ON THE ONE HAND:
The bold and brave who acted to bail out our banks to the tune of €69.7bn, imposing an average bank-bailout debt of over €60,000 on every Irish family, stating that this was the best possible course of action for Ireland, that in fact it was the only option:
- Every member of Fianna Fáil in the last government, including current leader Micheál Martin and other front-benchers;
- Every member of the Greens in the last government.
Also, the bolder and braver who continue to take the tough decisions, who act to maintain this course of action as though we still have no choice but to continue to suffer under this bank-debt burden but who ease the political pressure on themselves by extending that burden to their kids and grandkids:
- Every member of the Fine Gael parliamentary party in the current government, including 'dissenter' Peter Mathews;
- Every member of the Labour parliamentary in the current government, including 'dissenter' Joan Burton;
- President Michael D Higgins, who signed the recent emergency P Notes-to-Sovereign Bonds enabling legislation.
ON THE OTHER HAND:
A selection of some of the fools who believe that Ireland could have acted differently, that Ireland could have done an Iceland and at the very least burden-shared with the institutional financial gamblers whose billions had caused the boom/burst in Ireland:
Professor Joseph Stiglitz, Nobel Prize recipient for Economics;
Professor Paul Krugman, another Nobel Prize-winner, in Economics again;
Ashoka Mody, former IMF chief-of-mission to Ireland;
Dr Constantin Gurdgiev, future Nobel Economics Prize-winner, now one of our own and operating from UCD and Trinity;
Barry Ritholtz, named as one of the 15 ‘Most Important Economic Journalists’; in the US in 2010, a trader and financial strategist, one of the few who saw the coming housing implosion and derivative mess in America far in advance.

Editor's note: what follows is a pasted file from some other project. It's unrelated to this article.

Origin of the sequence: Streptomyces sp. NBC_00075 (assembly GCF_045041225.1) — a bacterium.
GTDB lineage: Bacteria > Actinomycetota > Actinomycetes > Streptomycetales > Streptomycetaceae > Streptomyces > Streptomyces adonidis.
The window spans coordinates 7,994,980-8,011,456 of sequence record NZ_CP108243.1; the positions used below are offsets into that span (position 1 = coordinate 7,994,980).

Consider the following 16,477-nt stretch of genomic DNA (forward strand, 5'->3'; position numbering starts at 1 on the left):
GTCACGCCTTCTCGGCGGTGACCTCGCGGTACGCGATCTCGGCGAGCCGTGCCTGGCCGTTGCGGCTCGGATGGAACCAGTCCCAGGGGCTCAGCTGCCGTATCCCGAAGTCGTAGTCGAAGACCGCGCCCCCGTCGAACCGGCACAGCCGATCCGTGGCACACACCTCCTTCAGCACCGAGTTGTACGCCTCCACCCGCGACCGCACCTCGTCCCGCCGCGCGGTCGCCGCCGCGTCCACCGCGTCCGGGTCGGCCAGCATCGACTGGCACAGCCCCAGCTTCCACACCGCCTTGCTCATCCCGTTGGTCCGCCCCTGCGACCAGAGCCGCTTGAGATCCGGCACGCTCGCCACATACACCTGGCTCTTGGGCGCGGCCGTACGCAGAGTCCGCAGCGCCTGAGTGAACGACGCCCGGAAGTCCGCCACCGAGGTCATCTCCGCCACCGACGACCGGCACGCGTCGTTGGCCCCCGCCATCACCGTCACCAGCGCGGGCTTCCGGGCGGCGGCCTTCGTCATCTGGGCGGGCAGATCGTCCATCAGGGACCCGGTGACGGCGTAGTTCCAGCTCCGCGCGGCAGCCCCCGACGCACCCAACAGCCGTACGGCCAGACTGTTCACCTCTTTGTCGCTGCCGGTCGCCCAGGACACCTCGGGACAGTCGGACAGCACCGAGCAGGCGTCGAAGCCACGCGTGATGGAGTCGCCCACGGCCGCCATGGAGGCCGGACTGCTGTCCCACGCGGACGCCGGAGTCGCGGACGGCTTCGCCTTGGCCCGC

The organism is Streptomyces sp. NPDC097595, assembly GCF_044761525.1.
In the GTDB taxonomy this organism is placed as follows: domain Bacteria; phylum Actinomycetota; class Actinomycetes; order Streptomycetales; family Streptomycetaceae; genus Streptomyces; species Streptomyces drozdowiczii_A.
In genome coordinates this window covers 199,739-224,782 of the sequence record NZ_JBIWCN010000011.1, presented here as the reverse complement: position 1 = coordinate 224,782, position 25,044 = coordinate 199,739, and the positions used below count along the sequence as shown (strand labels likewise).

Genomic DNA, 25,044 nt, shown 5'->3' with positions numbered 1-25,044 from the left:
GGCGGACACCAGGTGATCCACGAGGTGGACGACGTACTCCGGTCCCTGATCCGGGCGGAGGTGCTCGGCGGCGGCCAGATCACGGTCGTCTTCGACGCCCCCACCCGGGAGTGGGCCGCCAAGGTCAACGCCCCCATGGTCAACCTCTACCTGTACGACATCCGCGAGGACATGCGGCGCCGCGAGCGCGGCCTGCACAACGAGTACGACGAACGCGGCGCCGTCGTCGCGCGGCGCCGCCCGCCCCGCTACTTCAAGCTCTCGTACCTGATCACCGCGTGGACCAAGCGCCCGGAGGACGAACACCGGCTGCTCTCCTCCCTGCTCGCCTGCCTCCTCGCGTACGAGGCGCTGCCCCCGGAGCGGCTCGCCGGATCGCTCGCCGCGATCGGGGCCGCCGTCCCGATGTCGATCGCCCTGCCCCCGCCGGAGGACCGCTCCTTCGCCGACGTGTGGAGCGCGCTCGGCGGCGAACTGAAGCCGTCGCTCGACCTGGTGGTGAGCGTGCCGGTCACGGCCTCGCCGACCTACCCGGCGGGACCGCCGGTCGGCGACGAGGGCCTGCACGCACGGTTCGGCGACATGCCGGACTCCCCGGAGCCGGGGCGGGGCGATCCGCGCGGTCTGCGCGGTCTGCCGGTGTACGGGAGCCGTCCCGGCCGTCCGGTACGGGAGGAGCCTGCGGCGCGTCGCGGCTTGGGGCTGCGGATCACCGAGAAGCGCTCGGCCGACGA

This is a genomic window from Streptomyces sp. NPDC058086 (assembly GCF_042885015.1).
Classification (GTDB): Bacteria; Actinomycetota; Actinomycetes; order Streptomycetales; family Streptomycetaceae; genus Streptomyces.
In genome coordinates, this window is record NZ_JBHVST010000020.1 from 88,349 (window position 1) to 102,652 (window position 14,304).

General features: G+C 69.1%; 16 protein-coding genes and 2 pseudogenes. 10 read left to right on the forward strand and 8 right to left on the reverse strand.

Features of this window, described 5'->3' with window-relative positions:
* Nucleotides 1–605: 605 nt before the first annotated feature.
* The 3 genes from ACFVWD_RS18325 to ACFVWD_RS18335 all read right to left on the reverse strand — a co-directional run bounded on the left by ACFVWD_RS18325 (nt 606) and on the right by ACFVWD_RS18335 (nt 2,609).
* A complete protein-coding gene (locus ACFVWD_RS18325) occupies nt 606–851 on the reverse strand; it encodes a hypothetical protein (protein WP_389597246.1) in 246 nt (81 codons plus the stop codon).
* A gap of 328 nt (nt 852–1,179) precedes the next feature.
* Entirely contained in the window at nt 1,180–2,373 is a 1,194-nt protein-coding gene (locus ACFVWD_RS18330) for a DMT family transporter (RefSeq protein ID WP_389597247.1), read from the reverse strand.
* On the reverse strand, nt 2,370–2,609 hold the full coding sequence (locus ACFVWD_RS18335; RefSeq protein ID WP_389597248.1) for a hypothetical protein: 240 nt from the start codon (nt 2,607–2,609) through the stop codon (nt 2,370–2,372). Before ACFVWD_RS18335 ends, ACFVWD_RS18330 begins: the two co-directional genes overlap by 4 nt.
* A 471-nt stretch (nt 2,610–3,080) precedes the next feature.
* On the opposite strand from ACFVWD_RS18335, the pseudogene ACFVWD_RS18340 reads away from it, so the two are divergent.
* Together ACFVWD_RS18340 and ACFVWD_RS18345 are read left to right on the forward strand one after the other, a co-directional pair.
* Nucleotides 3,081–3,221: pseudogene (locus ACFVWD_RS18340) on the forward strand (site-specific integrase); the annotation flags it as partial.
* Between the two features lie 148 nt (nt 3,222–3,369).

Namawinelake (if you don’t know, you need to educate yourself, and fast!);
David McWilliams, one of the few who warned about the rapidly inflating property bubble here and predicted the burst, and this from his blog of over two years ago;
Colm McCarthy, economist and author of the McCarthy Report, has written a series of scathing articles (hardly seen as a champion of popular causes!);
Even the IMF itself has been highlighting the success of the Iceland model, as has Bloomberg, that well known leftist disseminator of news.
And there are more, many more.
Alright, I didn’t go very deep into the list of those in the first group because indeed there are also supporters of the actions of the government. They are:
A host of banks – this is a link to a partial list, produced a few years ago and showing the bondholders in the then Anglo Irish Bank.
And of course we can’t forget the cheerleaders, those on the sidelines who have been spreading the government message over and over again – ‘There was no alternative… we have no choice… we’re all to blame… the ATMs will shut down… the Guards and Nurses and Teachers won’t be paid…’; on and on it goes, ad nauseum, from our national broadcaster, from most of its main presenters, from the political spin-doctors masquerading as independent commentators in some of our major newspapers.
So who do you choose to believe? Because you have a choice.
I have a few to add to the second list also:
Ballyhea says NO! to BANK DEBT
Charleville says NO! to BANK DEBT
Fermoy says NO! to BANK DEBT.
Those are three of the originals but now we are joined by so many more. Add the name of your home place to this list. The ECB is presented as being invincible, omnipotent. It is not, they are not. The ECB was formed and made by us, the people, through the EU; any power it has was granted by us, the people. To paraphrase the great French thinker Blaise Pascal, Justice without Power is impotent - that's the EU at the moment; Power without Justice is tyranny - that's the ECB. Ultimately, however, it is still our power; it's time we took it back.
On the bonds front, bad day for Bank Of Ireland, isn’t it? Have a look below, a half-billion pounds sterling, a bond taken out seven years ago and maturing today. Makes the other Bank Of Ireland bond look pretty measly, doesn’t it?
Then you go to Irish Life & Permanent, which we now own lock, stock and bonds. €1.25bn bond due today but would someone please explain – if you issue a bond to yourself to cover a temporary lack of funds, as was the case here when this bond was issued three years ago, how do you make good on that bond? Where does that money come from? Just a thought.